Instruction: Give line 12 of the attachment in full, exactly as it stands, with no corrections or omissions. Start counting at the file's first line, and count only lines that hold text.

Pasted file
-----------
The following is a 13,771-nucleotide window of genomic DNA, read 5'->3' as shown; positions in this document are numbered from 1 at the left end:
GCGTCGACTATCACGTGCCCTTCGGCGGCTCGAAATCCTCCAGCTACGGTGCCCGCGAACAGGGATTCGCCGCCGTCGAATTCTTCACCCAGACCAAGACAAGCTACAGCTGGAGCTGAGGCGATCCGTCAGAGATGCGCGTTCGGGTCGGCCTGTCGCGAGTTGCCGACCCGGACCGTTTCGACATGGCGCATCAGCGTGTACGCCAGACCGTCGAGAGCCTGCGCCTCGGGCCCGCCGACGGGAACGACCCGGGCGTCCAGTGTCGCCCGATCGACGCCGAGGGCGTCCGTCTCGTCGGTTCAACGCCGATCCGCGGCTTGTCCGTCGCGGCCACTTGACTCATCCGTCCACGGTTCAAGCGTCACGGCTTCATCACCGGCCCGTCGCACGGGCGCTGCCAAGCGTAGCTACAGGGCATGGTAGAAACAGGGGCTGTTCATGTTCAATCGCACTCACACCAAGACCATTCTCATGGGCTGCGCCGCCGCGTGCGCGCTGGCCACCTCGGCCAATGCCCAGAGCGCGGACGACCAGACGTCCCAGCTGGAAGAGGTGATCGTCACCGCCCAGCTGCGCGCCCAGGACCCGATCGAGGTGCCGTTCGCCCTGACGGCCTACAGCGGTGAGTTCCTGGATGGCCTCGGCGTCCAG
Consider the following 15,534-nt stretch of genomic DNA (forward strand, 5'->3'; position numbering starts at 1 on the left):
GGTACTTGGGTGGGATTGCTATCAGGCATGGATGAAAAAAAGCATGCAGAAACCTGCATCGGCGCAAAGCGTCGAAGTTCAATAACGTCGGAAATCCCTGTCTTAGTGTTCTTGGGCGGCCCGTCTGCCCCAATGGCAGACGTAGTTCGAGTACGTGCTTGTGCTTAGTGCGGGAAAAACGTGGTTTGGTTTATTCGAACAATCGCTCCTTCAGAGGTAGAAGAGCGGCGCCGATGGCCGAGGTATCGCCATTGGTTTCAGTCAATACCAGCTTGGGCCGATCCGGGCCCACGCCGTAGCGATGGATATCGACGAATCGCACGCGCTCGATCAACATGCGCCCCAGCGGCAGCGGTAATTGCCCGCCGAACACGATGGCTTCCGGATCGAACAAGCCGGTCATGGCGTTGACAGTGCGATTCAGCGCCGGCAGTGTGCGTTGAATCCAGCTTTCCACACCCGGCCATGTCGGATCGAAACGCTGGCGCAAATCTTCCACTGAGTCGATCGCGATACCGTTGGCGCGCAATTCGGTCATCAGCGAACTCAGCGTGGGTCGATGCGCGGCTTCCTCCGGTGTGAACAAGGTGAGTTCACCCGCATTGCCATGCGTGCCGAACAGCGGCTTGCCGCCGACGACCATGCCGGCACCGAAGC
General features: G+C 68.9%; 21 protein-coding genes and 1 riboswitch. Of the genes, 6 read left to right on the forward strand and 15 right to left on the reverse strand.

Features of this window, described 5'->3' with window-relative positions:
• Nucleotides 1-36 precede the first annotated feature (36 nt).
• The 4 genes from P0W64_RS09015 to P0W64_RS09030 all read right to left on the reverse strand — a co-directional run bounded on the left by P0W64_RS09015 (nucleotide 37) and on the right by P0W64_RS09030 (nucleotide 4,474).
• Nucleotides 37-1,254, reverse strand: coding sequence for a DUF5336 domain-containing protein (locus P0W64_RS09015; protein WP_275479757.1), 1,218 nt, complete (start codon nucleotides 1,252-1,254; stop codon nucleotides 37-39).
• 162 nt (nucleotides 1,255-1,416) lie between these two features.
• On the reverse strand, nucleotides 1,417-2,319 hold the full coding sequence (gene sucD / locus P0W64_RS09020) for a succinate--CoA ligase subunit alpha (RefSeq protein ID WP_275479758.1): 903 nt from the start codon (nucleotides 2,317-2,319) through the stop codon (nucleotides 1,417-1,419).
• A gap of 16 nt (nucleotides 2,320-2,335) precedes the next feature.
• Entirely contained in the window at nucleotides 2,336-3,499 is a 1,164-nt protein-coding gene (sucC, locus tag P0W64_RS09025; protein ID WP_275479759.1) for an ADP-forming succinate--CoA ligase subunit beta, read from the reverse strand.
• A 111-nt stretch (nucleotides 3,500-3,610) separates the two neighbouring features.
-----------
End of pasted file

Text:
• A gap of 16 nt (nucleotides 2,320-2,335) precedes the next feature.